Every decade or so a really great car comes along. In the Seventies it was the Golf. Like the Beetle before it, the Golf was designed to make inroads into world markets; yet while the Beetle evolved into the perfect consumer product, the Golf was planned that way. The idea of a “hot” Golf was not part of the grand plan.
It was the brainchild of a group of enthusiastic Volkswagen engineers who worked evenings and weekends, impressing VW’s board so much that the GTi became an official project in May 1975. Despite its youth, the GTi is as much of a classic as any Ferrari. Its claim to fame is that it spawned a traffic jam of imitators and brought an affordable cocktail of performance, handling, and reliability to the mass-market buyer.
Few other cars have penetrated the suburban psyche as deeply as the original Golf GTi, and fewer still have had greatness thrust upon them at such an early age.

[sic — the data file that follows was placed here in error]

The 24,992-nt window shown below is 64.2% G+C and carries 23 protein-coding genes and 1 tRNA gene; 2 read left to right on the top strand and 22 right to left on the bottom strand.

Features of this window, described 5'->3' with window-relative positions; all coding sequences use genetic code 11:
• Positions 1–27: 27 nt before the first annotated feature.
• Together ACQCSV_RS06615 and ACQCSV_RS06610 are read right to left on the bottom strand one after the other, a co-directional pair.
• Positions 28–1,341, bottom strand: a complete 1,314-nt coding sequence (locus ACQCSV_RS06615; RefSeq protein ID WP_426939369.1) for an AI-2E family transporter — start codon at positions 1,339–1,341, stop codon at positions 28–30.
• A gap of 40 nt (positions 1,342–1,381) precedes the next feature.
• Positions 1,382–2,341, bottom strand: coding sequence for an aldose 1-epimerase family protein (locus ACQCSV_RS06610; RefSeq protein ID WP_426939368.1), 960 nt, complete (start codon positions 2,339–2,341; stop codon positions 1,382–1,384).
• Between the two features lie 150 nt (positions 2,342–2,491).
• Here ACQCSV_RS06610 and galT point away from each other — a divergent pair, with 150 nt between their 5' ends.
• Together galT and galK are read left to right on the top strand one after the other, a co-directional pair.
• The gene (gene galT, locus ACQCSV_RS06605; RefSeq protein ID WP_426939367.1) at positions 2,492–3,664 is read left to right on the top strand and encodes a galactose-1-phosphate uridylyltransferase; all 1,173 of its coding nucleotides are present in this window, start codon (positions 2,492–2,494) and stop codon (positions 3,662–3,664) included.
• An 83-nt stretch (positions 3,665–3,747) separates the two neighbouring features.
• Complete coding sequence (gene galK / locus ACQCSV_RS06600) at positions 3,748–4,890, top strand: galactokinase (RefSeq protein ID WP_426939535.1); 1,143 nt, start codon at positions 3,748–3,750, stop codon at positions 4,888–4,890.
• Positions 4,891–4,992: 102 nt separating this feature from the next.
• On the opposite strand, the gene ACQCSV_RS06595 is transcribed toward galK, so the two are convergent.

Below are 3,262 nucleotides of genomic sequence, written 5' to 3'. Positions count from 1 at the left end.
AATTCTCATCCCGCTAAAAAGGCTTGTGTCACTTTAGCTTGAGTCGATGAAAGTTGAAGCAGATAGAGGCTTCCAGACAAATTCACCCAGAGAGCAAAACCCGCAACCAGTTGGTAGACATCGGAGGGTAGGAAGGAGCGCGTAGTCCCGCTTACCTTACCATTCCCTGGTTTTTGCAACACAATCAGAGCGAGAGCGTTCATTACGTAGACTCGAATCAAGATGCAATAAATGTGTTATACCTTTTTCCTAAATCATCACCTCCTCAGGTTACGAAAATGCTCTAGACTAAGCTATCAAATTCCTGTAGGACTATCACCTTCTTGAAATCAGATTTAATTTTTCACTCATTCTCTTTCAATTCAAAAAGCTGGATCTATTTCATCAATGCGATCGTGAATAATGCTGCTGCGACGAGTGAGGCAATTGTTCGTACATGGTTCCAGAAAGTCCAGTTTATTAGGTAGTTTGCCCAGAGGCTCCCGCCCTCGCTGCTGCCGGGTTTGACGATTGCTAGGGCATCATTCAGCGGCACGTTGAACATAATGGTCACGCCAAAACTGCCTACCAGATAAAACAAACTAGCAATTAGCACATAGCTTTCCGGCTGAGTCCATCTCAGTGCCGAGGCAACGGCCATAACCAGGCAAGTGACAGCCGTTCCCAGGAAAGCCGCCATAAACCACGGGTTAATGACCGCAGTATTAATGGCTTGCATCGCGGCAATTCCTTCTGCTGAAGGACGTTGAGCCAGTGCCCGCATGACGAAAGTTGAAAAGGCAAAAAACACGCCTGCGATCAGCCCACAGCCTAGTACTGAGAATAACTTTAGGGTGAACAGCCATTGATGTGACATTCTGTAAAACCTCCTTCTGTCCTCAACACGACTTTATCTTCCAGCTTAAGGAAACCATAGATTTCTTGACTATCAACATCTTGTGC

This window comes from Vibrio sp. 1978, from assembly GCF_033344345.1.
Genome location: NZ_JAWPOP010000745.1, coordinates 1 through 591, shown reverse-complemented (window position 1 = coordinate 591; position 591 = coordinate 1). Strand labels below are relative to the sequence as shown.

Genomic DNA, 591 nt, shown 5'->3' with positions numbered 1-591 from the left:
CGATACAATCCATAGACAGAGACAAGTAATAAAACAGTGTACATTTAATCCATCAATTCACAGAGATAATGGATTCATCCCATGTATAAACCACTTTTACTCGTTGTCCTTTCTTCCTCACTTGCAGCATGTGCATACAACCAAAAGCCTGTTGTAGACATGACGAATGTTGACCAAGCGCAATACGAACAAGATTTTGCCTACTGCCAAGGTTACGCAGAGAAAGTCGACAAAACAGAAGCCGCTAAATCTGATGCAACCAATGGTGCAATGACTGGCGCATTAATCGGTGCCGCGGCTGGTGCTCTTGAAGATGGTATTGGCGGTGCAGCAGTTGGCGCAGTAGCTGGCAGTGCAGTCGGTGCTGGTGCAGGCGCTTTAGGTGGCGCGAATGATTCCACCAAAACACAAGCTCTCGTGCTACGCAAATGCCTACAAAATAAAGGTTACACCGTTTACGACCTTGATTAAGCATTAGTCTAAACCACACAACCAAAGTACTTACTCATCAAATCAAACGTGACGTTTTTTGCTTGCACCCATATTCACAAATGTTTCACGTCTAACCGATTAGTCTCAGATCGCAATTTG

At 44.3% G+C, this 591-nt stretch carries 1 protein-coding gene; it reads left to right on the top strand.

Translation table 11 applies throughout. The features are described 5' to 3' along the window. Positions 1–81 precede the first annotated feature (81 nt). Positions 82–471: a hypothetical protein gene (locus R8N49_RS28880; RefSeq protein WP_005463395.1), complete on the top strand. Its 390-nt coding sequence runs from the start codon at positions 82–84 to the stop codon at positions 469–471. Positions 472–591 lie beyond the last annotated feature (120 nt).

GTi suspension was lower and firmer than the standard Golf, with wider tires and wheels. Front disc brakes were ventilated, but keeping standard drums at the rear was a mistake— early Golfs were very disinclined to stop.
The Mk I Golf was the first of the Seventies’ hatchbacks.
Much admired cross-spoke BBS alloy wheels were both a factory-equipped and aftermarket option.
Capable of 150,000 miles (240,000 km) in its stride, the 1588cc four-cylinder power unit breathed through Bosch K-Jetronic fuel injection.
Factory spec Golfs were understated, with just a GTi badge and a thin red stripe around the grille.
S P E C I F I C A T I O N S
MODEL Volkswagen Golf GTi Mk 1 (1976–83)
BODY STYLE Three-door five-seater hatchback.
CONSTRUCTION All steel/monocoque body.
ENGINES Four-cylinder 1588cc/1781cc.
POWER OUTPUT 110–112 bhp at 6100 rpm.
TRANSMISSION Four-or-five-speed manual.
SUSPENSION Front: independent; Rear: semi-independent trailing arm.
BRAKES Front discs, rear drums.
MAXIMUM SPEED 111 mph (179 km/h)
0–60 MPH (0–96 KM/H) 8.7 sec
0–100 MPH (0–161 KM/H) 18.2 sec
A.F.C. 29 mpg (10.3 km/l)